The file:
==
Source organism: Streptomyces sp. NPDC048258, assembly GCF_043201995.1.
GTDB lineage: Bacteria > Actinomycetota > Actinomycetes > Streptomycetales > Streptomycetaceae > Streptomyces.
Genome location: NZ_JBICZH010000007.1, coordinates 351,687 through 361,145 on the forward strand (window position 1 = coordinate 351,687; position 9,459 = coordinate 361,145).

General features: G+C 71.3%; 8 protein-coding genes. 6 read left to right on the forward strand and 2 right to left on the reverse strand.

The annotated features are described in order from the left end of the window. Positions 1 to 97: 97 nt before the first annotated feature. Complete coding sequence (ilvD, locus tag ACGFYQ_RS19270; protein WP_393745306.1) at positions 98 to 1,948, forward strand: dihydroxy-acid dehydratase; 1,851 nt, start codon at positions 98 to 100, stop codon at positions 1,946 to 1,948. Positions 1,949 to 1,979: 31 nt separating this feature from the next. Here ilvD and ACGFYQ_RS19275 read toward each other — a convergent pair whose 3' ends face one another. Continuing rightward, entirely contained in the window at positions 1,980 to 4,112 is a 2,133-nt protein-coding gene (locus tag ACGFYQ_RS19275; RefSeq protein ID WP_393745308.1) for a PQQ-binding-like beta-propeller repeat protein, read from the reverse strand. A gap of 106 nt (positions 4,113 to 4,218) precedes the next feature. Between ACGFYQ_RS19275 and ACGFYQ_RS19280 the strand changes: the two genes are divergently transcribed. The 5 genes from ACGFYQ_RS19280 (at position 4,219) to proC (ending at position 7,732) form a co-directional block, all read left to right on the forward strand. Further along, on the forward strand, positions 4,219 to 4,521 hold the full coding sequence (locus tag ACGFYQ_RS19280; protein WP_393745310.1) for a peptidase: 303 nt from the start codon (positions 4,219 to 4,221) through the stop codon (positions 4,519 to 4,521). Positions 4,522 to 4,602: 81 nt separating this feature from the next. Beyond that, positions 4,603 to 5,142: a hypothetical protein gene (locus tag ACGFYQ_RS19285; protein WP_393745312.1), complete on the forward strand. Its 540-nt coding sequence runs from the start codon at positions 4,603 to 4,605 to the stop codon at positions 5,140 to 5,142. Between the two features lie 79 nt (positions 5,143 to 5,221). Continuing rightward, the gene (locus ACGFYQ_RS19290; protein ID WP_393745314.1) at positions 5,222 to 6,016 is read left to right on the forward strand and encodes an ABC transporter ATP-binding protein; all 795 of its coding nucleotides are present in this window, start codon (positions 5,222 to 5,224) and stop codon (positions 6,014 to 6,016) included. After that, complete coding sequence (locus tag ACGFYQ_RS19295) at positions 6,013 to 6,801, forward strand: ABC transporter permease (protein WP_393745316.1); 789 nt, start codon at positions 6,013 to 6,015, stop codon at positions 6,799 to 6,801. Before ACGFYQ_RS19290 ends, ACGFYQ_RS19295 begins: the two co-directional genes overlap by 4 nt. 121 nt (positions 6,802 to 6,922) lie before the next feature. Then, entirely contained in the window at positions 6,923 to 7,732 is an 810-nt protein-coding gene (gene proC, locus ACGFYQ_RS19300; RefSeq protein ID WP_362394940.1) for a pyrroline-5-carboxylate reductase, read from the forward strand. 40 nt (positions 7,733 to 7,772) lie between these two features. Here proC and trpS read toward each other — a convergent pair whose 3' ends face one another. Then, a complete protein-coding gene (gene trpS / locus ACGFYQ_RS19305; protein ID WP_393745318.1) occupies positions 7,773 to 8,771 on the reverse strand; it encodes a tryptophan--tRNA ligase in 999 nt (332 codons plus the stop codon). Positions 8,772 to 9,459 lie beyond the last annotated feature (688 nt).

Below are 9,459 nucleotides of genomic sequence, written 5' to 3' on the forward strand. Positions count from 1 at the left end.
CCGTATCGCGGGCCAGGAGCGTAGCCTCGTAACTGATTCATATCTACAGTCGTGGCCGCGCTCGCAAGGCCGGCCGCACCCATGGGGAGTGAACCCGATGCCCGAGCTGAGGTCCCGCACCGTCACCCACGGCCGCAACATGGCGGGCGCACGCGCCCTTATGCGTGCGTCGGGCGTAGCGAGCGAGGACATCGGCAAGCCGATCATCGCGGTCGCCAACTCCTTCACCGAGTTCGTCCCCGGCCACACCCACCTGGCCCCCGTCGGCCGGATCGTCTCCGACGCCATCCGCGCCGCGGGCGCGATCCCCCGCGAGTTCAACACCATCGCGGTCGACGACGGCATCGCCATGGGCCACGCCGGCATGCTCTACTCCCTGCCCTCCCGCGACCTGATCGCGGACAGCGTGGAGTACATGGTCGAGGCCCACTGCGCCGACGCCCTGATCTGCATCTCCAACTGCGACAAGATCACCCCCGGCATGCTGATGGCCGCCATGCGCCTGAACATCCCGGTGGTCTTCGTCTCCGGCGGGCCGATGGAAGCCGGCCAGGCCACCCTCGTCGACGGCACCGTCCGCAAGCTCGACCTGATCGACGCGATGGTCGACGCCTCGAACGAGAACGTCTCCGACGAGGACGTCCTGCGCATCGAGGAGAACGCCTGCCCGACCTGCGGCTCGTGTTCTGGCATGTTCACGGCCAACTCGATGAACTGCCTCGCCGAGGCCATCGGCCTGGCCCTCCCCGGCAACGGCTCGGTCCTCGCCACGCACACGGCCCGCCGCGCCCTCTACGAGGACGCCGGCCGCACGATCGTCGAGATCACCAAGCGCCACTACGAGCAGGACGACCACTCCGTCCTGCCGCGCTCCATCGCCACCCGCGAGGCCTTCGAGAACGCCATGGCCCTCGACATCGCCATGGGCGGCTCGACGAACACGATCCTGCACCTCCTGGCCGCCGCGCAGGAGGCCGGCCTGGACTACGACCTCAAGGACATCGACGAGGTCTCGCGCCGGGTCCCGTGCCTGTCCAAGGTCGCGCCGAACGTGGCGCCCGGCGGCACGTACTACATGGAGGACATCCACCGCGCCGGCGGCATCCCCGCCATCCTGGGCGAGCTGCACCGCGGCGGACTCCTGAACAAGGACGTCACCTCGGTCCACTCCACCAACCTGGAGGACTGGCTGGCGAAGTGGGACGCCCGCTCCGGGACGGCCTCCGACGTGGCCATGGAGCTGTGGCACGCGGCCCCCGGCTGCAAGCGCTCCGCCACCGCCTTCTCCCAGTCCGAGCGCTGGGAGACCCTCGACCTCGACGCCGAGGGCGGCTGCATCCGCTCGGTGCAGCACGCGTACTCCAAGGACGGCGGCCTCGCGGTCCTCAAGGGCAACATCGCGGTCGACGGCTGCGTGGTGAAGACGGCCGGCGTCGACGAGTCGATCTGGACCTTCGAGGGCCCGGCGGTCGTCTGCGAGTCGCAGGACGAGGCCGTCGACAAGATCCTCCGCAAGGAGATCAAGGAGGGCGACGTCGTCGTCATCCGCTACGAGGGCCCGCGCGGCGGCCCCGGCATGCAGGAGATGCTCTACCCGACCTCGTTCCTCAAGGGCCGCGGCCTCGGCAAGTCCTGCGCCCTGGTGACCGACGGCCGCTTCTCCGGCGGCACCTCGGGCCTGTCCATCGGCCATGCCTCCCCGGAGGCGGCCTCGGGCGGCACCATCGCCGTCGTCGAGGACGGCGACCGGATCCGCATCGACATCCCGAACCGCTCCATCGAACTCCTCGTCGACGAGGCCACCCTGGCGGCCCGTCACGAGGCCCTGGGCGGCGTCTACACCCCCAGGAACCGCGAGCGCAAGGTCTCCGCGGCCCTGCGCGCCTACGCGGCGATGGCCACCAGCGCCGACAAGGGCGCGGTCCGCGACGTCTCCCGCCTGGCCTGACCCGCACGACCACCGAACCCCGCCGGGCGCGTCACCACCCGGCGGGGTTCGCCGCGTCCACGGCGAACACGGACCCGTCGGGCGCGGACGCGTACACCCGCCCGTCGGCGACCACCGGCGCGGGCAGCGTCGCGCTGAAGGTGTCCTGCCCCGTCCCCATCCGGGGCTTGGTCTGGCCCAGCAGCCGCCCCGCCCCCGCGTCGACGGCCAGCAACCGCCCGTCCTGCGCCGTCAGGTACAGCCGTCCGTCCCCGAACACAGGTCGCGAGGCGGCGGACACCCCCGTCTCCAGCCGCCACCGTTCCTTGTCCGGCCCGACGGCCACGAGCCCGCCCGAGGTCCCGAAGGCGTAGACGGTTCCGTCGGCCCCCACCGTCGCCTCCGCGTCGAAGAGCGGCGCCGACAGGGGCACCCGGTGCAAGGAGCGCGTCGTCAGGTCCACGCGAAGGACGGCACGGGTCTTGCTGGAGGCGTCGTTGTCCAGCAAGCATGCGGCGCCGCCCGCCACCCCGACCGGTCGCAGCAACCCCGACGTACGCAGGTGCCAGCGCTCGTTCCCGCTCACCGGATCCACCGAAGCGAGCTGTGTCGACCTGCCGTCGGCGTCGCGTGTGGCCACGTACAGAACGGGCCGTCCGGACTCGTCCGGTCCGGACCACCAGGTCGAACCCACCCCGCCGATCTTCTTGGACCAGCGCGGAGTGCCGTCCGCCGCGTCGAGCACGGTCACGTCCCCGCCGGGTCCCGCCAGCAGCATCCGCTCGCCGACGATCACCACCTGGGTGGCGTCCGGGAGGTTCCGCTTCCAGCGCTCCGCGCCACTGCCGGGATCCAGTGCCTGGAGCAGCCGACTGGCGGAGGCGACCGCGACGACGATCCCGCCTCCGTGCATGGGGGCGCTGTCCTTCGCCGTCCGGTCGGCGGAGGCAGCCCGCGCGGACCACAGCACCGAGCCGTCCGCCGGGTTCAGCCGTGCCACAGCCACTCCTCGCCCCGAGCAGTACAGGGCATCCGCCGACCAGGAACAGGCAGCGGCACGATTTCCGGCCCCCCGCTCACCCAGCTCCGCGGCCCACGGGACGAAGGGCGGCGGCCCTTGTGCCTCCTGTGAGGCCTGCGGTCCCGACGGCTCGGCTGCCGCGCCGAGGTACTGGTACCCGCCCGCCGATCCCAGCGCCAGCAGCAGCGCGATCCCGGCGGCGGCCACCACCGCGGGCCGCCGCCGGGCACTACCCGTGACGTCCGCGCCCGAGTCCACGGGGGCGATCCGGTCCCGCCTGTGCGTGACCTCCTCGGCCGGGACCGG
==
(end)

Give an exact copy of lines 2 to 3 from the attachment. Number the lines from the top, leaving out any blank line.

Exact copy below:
GTDB lineage: Bacteria > Actinomycetota > Actinomycetes > Streptomycetales > Streptomycetaceae > Streptomyces.
Genome location: NZ_JBICZH010000007.1, coordinates 351,687 through 361,145 on the forward strand (window position 1 = coordinate 351,687; position 9,459 = coordinate 361,145).